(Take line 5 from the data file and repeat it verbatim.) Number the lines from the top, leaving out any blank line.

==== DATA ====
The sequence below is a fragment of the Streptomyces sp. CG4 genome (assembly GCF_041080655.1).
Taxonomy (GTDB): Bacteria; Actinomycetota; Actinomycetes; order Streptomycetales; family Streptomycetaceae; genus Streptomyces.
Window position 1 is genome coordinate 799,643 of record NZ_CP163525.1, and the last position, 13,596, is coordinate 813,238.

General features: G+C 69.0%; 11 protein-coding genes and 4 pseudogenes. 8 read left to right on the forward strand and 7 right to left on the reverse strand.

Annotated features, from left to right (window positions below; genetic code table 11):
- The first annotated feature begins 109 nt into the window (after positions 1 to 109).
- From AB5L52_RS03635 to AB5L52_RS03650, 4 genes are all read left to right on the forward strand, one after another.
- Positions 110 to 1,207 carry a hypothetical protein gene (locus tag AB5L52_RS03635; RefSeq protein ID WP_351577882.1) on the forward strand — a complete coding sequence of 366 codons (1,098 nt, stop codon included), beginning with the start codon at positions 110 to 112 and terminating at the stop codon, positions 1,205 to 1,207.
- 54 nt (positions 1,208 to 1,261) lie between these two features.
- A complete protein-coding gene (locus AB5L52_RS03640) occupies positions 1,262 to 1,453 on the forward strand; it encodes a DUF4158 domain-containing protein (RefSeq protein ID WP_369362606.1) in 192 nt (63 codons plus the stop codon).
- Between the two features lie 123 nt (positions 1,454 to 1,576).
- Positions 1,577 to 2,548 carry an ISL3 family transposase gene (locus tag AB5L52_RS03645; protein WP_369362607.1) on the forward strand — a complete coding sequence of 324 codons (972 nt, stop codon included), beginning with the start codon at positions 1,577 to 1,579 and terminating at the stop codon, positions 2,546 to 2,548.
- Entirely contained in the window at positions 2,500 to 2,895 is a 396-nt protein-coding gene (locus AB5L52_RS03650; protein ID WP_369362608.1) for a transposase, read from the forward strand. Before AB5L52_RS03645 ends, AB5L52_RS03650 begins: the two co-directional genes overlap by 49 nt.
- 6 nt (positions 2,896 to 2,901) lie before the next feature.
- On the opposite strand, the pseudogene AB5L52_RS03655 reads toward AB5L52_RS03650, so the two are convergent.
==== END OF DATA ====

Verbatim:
Annotated features, from left to right (window positions below; genetic code table 11):